Fillmore lies in the Pavant Valley, a broad farming area on what used to be the seafloor of Ancient Lake Bonneville. To the west and north a broad, flat area spreads for miles, broken only by a few rocky hills. To the east the juniper-covered slopes of the Pavant Mountains rise to 10,000 foot peaks. Farmland surrounds Fillmore, extending north and south, following the base of the mountains. To the west the land is dry, being known as the Sevier Desert.
In 1851, four years after Mormon pioneers settled in Salt Lake City, the territorial legislature determined to establish the territorial capitol in the Pavant Valley, being centrally located in the state. On October 28th the site at Fillmore was selected and the city was named after U. S. President Millard Fillmore. Construction of an elaborate statehouse was begun, but only one wing had been completed when in 1856 the legislature determined to move the capitol to Salt Lake City.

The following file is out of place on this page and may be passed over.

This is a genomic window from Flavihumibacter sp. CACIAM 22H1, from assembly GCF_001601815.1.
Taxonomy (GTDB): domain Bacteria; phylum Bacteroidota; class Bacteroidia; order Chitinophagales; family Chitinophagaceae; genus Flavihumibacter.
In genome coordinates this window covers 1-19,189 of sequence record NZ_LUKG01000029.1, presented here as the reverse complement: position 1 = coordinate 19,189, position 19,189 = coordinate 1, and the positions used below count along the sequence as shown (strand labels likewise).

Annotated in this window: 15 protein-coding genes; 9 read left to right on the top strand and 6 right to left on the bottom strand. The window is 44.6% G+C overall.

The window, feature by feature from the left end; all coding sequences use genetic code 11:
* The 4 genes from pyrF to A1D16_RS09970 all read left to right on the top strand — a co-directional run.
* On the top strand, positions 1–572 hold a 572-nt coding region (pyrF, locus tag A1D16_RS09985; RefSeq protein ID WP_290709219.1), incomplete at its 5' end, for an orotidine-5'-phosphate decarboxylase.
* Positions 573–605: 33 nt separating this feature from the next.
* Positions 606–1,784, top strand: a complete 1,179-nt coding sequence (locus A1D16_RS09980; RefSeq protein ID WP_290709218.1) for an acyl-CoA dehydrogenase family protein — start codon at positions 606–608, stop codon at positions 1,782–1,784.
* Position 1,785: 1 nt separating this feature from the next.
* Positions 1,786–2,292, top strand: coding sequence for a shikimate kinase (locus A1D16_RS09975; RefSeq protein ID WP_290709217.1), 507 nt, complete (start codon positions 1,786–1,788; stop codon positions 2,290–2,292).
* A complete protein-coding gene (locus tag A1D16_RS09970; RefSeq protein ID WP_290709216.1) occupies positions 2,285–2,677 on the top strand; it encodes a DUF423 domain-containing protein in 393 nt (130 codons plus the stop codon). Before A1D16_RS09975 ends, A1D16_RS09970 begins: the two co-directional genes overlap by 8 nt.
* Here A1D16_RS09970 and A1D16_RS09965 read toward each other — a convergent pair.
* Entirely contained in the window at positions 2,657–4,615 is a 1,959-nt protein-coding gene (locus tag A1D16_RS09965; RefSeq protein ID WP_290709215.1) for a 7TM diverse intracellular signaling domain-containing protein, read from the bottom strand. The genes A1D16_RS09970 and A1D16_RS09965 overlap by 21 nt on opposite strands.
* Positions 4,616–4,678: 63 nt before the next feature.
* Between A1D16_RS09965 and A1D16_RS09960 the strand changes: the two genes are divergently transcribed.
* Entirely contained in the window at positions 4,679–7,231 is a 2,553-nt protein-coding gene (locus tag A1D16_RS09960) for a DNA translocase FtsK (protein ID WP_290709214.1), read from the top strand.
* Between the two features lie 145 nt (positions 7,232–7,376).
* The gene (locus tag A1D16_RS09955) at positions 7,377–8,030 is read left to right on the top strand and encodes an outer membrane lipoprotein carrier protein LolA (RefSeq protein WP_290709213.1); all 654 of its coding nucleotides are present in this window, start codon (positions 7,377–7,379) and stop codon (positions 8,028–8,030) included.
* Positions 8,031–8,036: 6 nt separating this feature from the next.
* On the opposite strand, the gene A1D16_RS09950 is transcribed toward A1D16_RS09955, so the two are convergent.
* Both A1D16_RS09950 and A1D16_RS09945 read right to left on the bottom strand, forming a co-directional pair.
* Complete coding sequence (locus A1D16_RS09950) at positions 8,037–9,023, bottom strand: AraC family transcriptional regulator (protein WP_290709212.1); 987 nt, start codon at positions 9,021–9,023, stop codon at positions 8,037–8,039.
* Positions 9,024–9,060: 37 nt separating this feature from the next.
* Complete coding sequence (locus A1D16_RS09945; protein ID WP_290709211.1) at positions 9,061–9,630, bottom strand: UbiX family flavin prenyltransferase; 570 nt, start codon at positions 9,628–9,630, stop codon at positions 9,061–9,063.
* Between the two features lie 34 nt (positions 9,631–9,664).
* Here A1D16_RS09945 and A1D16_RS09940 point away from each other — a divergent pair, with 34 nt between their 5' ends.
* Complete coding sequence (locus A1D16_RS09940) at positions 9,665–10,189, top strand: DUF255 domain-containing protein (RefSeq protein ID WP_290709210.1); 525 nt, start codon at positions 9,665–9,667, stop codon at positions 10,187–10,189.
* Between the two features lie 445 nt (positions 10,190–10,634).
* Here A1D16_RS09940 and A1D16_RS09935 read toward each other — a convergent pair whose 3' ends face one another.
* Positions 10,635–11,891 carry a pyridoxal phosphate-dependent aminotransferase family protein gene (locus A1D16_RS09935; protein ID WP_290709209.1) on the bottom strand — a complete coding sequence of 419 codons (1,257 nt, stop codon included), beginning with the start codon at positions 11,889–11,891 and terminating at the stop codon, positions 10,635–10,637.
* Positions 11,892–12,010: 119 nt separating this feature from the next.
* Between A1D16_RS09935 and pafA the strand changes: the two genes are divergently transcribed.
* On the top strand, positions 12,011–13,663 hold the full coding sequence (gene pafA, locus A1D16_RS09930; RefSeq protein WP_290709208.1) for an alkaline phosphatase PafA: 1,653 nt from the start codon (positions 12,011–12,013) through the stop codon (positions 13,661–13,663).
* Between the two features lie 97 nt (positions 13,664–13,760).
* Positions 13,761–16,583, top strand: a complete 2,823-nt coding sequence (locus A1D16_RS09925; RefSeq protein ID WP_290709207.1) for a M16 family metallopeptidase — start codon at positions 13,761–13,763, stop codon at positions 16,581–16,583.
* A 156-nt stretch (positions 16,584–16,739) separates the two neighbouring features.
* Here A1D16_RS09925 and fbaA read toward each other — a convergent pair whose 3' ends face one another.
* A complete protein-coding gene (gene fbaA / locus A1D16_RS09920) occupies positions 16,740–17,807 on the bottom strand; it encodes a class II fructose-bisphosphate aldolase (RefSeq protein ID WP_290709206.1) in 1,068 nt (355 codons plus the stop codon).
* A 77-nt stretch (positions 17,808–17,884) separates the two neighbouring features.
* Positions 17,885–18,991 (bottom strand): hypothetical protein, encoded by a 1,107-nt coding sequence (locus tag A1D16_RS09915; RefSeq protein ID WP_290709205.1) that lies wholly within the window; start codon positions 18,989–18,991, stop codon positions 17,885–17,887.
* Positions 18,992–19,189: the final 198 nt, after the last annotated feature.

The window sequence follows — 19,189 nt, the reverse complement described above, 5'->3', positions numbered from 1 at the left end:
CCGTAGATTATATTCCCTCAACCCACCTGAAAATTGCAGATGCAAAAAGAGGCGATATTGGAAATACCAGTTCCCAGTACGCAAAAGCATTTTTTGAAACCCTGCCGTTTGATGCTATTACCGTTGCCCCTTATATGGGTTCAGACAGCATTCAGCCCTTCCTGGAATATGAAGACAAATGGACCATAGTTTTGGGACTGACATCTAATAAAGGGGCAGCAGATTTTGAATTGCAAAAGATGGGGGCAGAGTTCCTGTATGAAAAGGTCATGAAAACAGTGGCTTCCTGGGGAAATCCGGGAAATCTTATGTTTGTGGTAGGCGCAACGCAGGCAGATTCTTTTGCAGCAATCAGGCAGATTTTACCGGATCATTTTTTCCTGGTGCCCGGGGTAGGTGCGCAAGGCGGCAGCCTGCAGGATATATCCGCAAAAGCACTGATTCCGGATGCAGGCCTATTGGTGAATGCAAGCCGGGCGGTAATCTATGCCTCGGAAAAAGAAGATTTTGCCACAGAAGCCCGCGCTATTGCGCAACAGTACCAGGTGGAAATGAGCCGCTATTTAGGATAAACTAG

Fillmore continued on as a farming community, with a population of 2,253, as of the 2000 census. Interstate 15, the main north-south artery through Utah, passes through Fillmore. Before the interstate was built, U.S. Highway 91 was the avenue of travel through Fillmore, passing down Main Street. The section of the old highway from the interchange at the north end of town to the one at the south end is now designated Utah Highway 99. Much of the old highway north and south from there is extant and serves as a frontage road along the freeway. They lead north to Holden and south to Meadow. Utah Highway 100 heads west from Fillmore for several miles and then turns north to junction with U.S. Highway 50 about an hour's drive away.